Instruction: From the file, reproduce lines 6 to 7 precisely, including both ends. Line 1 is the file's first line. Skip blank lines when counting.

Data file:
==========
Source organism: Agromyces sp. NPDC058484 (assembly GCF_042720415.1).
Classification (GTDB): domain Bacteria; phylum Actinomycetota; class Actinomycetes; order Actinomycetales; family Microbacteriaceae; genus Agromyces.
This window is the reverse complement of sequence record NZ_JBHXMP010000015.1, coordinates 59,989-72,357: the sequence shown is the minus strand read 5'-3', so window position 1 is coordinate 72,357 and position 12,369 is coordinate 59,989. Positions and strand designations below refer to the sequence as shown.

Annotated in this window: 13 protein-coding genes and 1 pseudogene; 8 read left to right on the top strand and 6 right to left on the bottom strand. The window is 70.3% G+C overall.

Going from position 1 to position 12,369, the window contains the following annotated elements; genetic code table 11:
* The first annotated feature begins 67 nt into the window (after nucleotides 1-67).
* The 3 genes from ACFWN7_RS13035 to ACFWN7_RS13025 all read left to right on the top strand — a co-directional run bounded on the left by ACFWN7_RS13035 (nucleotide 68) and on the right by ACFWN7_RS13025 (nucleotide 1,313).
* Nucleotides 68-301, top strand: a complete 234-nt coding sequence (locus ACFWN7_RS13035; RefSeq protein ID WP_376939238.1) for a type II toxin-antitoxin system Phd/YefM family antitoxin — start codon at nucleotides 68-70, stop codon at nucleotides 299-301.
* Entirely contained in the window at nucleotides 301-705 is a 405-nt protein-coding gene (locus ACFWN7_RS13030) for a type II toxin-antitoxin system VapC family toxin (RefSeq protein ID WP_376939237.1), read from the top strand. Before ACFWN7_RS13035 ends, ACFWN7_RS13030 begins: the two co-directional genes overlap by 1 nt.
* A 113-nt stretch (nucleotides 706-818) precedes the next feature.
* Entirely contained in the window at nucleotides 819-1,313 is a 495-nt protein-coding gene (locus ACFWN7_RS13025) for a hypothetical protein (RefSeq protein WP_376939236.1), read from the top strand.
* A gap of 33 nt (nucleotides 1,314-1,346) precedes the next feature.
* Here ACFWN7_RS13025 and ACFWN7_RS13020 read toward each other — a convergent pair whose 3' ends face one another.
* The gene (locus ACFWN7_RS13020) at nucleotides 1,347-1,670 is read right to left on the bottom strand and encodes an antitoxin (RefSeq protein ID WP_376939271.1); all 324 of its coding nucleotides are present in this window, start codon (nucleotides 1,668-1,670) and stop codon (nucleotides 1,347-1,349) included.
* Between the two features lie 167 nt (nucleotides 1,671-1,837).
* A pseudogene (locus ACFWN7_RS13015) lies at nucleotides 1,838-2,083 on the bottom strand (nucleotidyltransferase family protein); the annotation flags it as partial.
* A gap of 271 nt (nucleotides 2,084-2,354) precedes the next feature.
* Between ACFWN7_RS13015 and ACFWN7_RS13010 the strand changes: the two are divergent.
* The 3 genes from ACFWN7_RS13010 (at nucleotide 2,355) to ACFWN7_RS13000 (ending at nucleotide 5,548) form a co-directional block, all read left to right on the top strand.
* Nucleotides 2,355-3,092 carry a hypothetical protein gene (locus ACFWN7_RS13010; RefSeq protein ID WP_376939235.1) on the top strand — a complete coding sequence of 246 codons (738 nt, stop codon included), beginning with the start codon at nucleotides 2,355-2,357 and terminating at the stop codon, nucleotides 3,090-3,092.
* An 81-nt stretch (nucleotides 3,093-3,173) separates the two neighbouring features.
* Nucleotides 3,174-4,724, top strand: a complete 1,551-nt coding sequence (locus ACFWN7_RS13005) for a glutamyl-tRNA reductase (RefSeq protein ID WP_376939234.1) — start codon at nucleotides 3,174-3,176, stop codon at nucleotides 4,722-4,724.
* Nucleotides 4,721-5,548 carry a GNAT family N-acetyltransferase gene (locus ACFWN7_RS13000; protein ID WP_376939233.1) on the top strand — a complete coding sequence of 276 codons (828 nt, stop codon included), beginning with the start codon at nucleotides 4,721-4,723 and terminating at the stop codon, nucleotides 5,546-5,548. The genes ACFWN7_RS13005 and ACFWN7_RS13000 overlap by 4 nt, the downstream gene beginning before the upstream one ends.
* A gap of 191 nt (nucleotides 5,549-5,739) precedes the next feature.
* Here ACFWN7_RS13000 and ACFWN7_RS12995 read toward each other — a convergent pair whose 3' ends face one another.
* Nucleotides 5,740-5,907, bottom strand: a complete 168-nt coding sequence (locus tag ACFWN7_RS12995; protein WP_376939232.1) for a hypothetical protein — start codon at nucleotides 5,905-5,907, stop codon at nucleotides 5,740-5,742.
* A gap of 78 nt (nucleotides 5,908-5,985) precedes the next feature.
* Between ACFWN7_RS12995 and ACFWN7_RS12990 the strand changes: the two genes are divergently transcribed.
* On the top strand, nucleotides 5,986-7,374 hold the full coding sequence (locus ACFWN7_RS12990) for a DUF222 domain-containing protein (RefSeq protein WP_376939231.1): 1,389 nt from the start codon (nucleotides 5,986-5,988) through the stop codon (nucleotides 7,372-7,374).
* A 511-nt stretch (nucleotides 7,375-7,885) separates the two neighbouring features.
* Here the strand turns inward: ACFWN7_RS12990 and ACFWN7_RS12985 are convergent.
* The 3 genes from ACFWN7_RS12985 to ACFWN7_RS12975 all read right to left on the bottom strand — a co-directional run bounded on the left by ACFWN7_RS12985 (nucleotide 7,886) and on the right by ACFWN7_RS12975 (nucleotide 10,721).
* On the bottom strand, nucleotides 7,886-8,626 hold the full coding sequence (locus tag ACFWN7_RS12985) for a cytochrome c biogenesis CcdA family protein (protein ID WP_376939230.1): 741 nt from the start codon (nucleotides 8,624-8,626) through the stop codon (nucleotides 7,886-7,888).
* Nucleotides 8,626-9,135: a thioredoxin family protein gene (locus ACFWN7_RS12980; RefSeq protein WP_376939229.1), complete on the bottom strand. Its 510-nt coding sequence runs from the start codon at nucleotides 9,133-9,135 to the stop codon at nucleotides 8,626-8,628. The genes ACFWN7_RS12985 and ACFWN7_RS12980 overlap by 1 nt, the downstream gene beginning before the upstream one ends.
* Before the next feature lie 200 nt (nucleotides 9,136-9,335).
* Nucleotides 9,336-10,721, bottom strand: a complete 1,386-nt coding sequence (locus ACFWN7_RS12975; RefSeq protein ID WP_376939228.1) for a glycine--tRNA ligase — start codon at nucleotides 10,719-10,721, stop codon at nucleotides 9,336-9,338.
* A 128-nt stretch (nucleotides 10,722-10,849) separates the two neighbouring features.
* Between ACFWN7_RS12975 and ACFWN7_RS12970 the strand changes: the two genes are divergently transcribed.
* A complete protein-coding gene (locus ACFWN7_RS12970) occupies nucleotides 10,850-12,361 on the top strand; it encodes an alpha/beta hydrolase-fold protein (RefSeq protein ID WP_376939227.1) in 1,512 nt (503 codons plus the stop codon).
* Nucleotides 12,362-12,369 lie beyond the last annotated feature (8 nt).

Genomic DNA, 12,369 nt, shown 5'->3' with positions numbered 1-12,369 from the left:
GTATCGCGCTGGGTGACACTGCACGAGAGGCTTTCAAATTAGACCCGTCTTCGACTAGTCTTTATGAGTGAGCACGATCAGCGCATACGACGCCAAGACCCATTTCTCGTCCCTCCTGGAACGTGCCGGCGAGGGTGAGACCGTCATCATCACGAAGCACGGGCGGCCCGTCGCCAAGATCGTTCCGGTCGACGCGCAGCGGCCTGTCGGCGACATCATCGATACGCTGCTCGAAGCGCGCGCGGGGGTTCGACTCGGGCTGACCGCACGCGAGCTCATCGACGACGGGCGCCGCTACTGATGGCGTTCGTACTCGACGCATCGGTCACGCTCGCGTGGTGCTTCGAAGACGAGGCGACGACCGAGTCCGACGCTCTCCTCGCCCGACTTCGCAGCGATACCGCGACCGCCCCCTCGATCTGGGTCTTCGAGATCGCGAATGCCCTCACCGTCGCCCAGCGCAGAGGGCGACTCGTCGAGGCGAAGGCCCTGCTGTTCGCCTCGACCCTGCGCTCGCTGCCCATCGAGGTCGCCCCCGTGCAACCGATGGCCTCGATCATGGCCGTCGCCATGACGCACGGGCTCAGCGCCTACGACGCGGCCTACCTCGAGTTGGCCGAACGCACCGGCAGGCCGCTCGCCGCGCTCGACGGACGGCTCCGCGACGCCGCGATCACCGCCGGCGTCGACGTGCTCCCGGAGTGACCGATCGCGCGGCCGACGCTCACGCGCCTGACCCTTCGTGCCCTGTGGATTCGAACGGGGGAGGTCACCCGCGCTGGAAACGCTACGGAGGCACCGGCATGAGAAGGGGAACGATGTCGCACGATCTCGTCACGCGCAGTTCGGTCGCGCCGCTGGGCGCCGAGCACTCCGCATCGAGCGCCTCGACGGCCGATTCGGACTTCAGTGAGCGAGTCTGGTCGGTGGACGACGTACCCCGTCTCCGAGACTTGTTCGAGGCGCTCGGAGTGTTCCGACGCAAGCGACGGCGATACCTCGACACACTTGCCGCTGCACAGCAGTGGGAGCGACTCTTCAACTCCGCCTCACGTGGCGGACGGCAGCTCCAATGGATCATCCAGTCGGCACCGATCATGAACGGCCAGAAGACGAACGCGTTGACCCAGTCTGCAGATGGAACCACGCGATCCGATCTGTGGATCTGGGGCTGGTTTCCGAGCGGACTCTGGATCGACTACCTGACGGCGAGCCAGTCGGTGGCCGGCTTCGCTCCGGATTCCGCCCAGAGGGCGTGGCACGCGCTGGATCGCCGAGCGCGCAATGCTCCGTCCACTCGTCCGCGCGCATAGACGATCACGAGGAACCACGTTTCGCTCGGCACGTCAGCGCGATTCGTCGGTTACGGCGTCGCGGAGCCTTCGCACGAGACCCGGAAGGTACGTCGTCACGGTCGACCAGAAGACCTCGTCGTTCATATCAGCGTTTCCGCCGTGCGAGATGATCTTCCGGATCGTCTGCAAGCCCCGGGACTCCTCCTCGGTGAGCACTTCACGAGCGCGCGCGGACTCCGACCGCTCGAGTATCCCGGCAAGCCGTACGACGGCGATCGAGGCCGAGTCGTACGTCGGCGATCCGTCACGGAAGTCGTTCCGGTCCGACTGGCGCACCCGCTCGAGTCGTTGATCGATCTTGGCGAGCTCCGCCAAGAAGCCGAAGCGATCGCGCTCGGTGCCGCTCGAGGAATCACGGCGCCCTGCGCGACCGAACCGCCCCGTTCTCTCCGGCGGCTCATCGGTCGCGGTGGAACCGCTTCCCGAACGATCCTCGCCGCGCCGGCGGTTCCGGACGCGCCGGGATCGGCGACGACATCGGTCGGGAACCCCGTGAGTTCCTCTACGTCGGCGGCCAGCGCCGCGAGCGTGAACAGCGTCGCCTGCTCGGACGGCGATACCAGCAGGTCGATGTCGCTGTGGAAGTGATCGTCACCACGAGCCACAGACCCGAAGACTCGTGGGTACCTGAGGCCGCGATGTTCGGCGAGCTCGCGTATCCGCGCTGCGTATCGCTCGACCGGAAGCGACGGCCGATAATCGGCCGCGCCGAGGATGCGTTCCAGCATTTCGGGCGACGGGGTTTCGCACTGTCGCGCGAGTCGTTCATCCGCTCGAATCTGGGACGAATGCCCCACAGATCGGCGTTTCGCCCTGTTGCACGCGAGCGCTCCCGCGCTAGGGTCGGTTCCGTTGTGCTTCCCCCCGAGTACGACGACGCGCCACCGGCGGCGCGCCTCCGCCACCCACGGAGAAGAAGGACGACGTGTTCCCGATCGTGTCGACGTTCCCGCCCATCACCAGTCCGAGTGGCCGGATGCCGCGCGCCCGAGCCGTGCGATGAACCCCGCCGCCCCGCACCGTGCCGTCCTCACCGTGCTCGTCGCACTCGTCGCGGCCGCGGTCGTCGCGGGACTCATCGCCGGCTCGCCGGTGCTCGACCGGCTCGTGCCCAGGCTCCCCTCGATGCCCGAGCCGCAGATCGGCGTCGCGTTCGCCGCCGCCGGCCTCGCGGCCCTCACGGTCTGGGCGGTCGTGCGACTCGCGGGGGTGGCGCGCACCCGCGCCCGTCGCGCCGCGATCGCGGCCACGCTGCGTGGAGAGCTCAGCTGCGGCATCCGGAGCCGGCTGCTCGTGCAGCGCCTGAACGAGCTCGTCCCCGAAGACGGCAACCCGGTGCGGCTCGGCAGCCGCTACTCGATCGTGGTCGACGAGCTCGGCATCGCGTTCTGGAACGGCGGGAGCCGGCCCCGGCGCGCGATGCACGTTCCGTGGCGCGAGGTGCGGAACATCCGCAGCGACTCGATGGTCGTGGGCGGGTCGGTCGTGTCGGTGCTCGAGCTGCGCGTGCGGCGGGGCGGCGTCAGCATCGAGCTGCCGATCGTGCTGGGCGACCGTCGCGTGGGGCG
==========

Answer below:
* The first annotated feature begins 67 nt into the window (after nucleotides 1-67).
* The 3 genes from ACFWN7_RS13035 to ACFWN7_RS13025 all read left to right on the top strand — a co-directional run bounded on the left by ACFWN7_RS13035 (nucleotide 68) and on the right by ACFWN7_RS13025 (nucleotide 1,313).